If there isn’t yet a “killer application” for the wireless Internet, there is definitely a “killer statistic.” And here it is: In the U.S., more than 60% of wireless phone use is done inside a car. That would only seem logical, considering that we Americans spend much more time in our cars than Europeans do (an average of 1.5 additional hours per day). The space where wireless merges with the automobile is called “Telematics” (see box at right). And one of the prime movers in that field is a Seattle startup aptly named InfoMove. We spoke with company COO Tom Ross about how he’s helping to turn the car into what Scott McNealy (the head of Sun Microsystems) recently referred to as “a browser with wheels.”—LS
Seattle24x7: Tom, InfoMove seems to be touching all parts of the automotive-user-interface. What are some of the applications that you’re developing?
Ross: Our focus is on delivering services that are relevant to people while they’re driving, so things like traffic and navigation rather than horoscopes and stock quotes (although we can deliver that kind of information as well). We can deliver applications to any device that can connect to the Internet, be it a portable device or something that’s embedded in the car itself.
We’re going beyond routine traffic reports. So you can say to yourself: “If I leave now for home, it’s going to take half an hour, but if I wait an hour, it’ll take me 45 minutes.” We’re pulling in information from a lot of different places.
Seattle24x7: How about diagnostics?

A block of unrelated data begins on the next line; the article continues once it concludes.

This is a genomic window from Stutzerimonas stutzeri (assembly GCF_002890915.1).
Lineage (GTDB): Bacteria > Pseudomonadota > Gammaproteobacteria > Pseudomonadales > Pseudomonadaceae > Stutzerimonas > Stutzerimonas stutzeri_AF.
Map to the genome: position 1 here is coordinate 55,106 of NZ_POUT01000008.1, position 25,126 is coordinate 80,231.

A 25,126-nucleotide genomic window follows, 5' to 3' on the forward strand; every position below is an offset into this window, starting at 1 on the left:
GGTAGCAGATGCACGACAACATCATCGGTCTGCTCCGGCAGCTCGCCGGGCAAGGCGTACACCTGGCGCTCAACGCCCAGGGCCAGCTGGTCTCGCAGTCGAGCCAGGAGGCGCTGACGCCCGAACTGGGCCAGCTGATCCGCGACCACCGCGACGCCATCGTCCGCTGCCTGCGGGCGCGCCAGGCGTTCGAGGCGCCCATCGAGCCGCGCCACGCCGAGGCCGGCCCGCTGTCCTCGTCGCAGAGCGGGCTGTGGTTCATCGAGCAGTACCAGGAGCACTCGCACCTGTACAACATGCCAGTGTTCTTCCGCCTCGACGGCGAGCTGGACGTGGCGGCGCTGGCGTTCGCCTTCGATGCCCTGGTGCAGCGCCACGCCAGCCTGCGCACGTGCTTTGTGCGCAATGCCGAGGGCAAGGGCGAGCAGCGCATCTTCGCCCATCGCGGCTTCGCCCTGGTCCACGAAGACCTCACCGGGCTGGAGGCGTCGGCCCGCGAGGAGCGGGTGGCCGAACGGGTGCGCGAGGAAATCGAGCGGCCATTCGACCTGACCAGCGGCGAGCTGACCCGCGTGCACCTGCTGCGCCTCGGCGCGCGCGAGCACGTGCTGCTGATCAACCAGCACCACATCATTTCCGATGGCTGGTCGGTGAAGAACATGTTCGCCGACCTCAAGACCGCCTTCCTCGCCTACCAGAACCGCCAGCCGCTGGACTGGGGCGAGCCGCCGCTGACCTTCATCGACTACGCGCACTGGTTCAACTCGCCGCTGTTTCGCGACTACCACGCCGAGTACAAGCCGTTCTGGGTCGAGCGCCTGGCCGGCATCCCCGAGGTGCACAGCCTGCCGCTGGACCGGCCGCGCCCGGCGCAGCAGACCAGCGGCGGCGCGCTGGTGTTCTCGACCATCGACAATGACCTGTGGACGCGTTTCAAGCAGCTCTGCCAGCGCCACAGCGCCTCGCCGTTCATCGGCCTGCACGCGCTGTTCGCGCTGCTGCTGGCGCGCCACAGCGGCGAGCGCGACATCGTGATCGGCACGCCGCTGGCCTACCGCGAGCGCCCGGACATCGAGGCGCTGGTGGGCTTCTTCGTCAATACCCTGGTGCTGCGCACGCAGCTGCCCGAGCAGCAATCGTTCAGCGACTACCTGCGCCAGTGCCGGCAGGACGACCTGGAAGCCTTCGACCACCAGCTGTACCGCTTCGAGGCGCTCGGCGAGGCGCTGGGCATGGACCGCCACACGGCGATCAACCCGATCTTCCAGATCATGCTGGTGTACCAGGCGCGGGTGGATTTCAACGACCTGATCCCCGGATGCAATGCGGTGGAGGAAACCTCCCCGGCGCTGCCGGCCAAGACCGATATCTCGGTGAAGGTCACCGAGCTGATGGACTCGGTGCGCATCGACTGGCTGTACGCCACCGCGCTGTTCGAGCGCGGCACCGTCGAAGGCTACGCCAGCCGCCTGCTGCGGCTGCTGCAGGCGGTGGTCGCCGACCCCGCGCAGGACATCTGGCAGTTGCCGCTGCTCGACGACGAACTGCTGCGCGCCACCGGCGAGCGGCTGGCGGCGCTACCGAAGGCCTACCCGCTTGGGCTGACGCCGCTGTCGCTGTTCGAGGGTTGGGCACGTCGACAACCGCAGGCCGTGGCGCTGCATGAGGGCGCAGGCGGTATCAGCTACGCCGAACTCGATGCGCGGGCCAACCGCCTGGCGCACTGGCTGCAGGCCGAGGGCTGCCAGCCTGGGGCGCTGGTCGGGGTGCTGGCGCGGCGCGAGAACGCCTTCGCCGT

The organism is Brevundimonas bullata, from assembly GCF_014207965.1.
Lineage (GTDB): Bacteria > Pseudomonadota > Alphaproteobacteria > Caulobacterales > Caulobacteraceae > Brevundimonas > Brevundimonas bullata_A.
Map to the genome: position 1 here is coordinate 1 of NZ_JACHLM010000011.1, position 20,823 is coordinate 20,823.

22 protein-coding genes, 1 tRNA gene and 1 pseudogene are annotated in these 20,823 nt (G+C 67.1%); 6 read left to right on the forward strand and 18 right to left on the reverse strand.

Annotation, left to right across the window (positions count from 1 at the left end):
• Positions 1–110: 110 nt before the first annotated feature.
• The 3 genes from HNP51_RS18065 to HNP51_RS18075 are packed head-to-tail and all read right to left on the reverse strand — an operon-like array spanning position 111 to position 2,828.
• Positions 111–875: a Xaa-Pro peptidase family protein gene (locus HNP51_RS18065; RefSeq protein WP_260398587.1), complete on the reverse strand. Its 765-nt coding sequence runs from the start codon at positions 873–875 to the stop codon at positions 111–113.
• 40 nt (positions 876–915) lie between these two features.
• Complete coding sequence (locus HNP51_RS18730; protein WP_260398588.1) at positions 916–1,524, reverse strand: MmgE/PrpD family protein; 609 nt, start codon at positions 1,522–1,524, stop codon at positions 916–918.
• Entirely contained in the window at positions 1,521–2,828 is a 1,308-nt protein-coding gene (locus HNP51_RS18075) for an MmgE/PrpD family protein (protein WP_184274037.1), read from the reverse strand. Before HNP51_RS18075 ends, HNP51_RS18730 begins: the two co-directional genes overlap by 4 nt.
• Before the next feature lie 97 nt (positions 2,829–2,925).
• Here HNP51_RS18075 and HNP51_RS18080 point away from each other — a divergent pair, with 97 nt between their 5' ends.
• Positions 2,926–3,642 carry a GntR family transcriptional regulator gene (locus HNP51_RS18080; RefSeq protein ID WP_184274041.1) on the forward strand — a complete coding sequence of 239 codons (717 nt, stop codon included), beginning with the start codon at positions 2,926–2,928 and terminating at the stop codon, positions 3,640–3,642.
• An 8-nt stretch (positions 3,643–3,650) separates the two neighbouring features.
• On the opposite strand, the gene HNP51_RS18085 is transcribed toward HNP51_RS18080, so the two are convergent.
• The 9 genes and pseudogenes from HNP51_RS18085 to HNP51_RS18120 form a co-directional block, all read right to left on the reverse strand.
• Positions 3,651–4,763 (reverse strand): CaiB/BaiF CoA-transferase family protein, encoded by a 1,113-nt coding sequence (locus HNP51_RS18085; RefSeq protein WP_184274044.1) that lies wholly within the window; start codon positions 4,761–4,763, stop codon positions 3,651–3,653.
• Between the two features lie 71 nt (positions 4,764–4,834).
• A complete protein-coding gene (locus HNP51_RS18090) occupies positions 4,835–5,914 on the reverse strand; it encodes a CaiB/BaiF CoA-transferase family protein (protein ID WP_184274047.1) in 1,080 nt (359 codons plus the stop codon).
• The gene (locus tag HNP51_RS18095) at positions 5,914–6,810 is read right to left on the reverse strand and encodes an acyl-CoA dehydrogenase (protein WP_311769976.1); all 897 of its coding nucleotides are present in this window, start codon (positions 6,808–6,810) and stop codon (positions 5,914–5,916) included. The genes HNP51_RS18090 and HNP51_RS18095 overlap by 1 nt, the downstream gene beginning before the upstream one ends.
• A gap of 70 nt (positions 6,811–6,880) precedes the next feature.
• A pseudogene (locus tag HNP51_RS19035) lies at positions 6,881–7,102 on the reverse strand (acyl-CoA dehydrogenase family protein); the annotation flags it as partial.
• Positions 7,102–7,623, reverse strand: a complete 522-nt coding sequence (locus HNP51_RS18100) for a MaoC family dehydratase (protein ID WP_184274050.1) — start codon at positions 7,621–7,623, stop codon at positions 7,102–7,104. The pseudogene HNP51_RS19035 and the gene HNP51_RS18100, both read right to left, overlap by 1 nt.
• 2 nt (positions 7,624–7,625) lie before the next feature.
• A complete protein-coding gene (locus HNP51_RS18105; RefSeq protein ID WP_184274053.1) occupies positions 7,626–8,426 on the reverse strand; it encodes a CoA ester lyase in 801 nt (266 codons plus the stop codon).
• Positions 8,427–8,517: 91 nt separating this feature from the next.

Ross: We’re very involved in diagnostics. Right now, the “Check Engine” light comes on, and you don’t really know what that means. We’re aiming to let you know how serious a problem it is, what it’s going to cost to fix it, and even connecting you to repair facilities so you can schedule an appointment. The system can also check your oil and other vital fluids.
Seattle24x7: Any other new user-experiences to look forward to?
Ross: We’re focusing on how to make people’s experiences 1) easier, 2) safer, and 3) more entertaining. As it relates to entertainment, we’re working with companies like Audible.com, where we can make their audio content available to people while they’re driving.
Here’s a morning scenario: You’re driving along and you hear the current traffic conditions, then you respond to office email, and then you have the Wall Street Journal read to you. And if there’s a new road accident or new e-mail, you’d be notified of that.
Seattle24x7: Who are your current clients?
Ross: One of our most prominent existing clients is Casio; we’re getting their Casseopia PDA product to work as a telematic device in the car. Locally, we’ve been working with Paccar, builders of the Kenworth and Peterbilt trucks, to enable their vehicles with telematic solutions.
Seattle24x7: The Input/Output for telematics is obviously different — listening to a voice and speaking the commands.
Ross: Exactly. When you use a wireless PDA outside your car, you look at a screen and use a stylus and point and click and navigate — you don’t have that luxury while driving.
Seattle24x7: There are so-called Tier I automotive suppliers, such as Delphi Automotive and Visteon, that are the predominant suppliers to the automakers. Are you driving product through these providers or circumventing them?
Ross: We’re doing both. We’re working with a number of the Tier I suppliers. And we’re also working with the automakers themselves. The types of companies the automakers are working with are changing. Their suppliers are no longer the traditional Tier I’s, but are now also becoming companies like a Sun Microsystems, Oracle, Microsoft, or even smaller companies like InfoMove.
Seattle24x7: Is there any competition with these suppliers?
Ross: InfoMove focuses on services that are software-driven, which isn’t really the expertise of a company like Visteon or Delphi. So they’re more likely a partner of ours than a competitor long term. We’re also developing software that will run from an ASP type model. So in addition to having the software applications and all the various pieces to make it work, we actually run the application services for our partners.